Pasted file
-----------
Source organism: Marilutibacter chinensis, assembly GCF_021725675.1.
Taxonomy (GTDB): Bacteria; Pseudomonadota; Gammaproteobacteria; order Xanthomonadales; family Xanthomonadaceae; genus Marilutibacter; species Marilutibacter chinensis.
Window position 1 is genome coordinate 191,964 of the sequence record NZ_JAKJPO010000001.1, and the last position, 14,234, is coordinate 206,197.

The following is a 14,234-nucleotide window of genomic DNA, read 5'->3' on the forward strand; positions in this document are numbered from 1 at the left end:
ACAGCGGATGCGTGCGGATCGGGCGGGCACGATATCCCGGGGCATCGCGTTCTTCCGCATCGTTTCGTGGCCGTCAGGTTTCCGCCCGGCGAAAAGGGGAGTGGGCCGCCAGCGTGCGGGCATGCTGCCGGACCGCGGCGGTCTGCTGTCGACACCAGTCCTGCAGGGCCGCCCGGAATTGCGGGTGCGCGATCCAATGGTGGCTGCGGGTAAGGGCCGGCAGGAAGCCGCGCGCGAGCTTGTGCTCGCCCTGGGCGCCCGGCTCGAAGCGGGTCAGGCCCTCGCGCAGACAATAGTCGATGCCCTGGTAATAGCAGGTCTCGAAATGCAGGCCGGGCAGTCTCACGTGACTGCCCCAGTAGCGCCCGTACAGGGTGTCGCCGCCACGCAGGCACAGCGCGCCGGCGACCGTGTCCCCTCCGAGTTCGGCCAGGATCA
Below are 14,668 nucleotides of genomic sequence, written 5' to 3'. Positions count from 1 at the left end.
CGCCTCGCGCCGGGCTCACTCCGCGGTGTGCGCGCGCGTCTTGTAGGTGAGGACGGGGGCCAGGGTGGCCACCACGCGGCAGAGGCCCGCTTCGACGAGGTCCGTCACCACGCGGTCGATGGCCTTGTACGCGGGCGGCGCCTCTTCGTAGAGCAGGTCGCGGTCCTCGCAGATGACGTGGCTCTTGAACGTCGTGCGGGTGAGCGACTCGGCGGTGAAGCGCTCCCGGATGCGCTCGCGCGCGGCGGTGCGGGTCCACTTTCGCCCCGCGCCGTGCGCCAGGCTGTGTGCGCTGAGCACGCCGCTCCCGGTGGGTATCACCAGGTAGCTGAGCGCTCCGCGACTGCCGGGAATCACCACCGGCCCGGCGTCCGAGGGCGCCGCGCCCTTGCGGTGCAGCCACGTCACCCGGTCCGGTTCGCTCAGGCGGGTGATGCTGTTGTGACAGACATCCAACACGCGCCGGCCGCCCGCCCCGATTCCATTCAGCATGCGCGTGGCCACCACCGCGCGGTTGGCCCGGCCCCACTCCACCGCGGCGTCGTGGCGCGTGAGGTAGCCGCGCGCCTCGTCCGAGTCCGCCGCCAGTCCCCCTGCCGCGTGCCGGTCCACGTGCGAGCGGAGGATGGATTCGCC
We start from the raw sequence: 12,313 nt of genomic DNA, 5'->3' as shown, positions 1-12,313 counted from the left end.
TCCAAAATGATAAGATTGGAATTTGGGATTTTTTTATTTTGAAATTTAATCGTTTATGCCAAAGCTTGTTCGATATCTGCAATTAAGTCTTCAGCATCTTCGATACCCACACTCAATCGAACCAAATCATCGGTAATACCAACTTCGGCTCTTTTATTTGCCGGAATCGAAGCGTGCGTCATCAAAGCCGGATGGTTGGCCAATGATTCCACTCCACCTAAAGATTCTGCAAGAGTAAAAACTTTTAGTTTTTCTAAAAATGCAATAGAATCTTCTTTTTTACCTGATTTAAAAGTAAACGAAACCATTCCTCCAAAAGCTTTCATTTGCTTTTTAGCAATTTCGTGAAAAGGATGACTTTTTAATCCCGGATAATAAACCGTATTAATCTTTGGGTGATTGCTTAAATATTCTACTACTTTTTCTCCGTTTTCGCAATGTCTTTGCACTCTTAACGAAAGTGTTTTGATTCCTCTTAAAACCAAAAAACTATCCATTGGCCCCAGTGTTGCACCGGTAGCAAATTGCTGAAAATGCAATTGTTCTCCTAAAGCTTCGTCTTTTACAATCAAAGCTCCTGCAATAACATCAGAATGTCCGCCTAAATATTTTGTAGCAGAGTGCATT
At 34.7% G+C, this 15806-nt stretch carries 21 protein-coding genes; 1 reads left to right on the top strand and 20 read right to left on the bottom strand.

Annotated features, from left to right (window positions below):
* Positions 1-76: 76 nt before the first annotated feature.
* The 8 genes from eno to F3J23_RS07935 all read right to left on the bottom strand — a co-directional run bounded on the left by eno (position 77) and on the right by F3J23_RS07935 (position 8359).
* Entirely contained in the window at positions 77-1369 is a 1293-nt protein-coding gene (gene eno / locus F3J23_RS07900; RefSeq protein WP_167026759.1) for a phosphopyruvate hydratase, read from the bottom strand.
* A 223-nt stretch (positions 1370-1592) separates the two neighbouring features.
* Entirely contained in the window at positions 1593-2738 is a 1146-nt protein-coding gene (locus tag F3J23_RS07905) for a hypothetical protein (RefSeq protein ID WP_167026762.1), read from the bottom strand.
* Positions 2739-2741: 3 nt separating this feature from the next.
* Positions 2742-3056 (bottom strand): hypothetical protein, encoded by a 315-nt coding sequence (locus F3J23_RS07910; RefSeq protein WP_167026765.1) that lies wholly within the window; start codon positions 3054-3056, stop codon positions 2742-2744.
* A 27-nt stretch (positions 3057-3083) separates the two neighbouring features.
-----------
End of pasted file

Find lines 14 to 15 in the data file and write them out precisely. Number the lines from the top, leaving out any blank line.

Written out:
* Entirely contained in the window at positions 77-1369 is a 1293-nt protein-coding gene (gene eno / locus F3J23_RS07900; RefSeq protein WP_167026759.1) for a phosphopyruvate hydratase, read from the bottom strand.
* A 223-nt stretch (positions 1370-1592) separates the two neighbouring features.